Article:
Personal Comfort

It doesn't matter if you're selling shoes or subscription magazines, your product should make your customers comfortable. It shouldn't be exhausting or stressful to work with, but instead, customers should feel relaxed and rewarded whenever they continue to engage with your product or service. This will keep them interested in your business and more likely to return for an additional purchase.


Have you ever purchased a product only to feel regret once you took it out of the packaging? This is called buyer's remorse and it occurs when our expectations aren't met by a product we just purchased.

To prevent your customers from experiencing this phenomenon, it's important to reassure them with a strong customer service offer. Having a dedicated support team ready to solve issues is key to making customers feel confident in the purchase they just made. And, that confidence can be the deciding factor between staying with your business and switching to a competitor.

Entertainment or Stimulation

Unless the customer is required to purchase your product, most won't be jumping at the chance to buy it if they don't find it interesting. The best products are entertaining to use and keep the customer stimulated throughout the user experience.

Think about mobile-based games for this example. Some, like Snake, are very simple games that aren't complicated to master. But, they're incredibly popular because they keep users engaged in every moment of the game experience. Creating that same level of interest for your business is a great way to get customers hooked on your products.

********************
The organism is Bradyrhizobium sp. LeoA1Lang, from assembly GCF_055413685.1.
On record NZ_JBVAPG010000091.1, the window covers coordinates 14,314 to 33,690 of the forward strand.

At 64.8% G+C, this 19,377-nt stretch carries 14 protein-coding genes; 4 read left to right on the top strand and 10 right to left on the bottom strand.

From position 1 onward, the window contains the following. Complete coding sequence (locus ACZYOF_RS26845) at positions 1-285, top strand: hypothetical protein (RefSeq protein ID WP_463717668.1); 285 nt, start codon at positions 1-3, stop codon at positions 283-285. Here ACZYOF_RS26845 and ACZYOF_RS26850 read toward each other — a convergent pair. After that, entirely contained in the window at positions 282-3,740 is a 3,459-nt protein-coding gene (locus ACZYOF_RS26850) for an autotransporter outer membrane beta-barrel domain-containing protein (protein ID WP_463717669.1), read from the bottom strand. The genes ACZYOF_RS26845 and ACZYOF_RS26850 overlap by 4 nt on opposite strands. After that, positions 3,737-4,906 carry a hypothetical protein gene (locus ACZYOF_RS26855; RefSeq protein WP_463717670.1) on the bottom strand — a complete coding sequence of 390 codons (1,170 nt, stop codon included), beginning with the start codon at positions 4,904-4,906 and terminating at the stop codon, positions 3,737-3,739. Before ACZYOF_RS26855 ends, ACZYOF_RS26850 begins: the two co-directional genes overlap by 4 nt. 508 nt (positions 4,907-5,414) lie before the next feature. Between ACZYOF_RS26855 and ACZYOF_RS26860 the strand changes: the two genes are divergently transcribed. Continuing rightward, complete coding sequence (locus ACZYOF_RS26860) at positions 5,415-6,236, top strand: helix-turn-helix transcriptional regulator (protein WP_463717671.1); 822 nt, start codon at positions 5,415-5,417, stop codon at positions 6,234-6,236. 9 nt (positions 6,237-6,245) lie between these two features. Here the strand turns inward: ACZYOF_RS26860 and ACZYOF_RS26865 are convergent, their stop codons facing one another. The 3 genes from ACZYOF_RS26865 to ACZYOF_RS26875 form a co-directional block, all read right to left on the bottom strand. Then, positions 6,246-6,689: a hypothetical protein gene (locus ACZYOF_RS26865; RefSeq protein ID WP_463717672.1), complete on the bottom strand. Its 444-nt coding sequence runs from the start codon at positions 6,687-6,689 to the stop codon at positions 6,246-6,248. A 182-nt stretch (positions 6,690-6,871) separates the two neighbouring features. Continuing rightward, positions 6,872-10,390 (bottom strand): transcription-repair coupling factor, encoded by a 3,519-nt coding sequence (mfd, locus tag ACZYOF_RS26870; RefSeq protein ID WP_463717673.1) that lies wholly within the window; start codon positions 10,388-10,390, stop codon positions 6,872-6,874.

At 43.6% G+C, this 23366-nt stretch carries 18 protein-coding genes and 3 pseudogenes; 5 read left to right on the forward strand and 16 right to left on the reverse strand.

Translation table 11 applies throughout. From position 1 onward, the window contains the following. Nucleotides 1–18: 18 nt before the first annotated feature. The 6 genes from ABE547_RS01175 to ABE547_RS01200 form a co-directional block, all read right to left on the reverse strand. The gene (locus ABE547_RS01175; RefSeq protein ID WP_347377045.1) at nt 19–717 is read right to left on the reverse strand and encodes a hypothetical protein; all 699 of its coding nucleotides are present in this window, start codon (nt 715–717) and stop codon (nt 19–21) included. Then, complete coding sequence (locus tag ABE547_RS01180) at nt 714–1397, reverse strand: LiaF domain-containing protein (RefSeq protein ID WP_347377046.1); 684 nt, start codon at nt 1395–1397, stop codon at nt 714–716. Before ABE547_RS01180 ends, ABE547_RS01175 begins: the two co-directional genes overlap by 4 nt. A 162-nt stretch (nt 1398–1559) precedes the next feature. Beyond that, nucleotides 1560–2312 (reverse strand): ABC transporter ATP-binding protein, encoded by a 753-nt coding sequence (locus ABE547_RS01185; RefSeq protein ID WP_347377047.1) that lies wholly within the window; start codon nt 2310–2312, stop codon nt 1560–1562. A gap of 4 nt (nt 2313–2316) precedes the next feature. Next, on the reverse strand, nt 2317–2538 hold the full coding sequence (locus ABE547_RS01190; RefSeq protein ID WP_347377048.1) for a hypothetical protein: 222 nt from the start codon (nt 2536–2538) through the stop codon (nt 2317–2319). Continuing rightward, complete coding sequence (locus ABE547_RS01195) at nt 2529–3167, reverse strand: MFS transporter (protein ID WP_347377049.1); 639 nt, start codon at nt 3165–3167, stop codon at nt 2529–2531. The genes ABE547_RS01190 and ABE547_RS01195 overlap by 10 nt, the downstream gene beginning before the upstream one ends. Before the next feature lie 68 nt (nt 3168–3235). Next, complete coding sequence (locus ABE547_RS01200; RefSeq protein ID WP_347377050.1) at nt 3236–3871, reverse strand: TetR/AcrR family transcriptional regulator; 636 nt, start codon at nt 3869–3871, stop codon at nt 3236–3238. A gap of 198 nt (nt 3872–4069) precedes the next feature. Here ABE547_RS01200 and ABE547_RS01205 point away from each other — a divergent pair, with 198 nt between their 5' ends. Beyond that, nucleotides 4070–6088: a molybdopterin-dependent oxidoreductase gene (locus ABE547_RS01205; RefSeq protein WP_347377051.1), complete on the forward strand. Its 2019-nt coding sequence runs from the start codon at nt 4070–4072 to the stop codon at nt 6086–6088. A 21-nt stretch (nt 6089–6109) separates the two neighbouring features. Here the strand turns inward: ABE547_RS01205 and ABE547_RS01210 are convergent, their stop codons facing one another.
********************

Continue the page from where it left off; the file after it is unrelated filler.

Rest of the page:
Examples of Wants

Since needs are the purpose of your product, its core offering, wants are the things that will help you develop the features and perks that make your solution unique and more competitive. Here are examples of what customers want when they buy from you:

Wants Examples

Ease of Use

Whatever the primary function of a product, customers want the experience of using the product to be simple and easy. With that in mind, it's important to identify and eliminate friction or cumbersome roadblocks where possible. In software production specifically, that might mean reducing the number of steps to get a certain result. For example, you might implement a "duplicate" feature for repetitive tasks, making the customer's life easier when executing their routine.


Convenience is a similar want to keep in mind. Prospects want the process of buying, subscribing, receiving, implementing, and returning the product to be simple and easy. With this in mind, it's important to identify and eliminate friction in your operational models, particularly when it comes to purchasing or obtaining customer service. For example, you might implement a one-click purchase feature to reduce cumbersome steps in the buying process.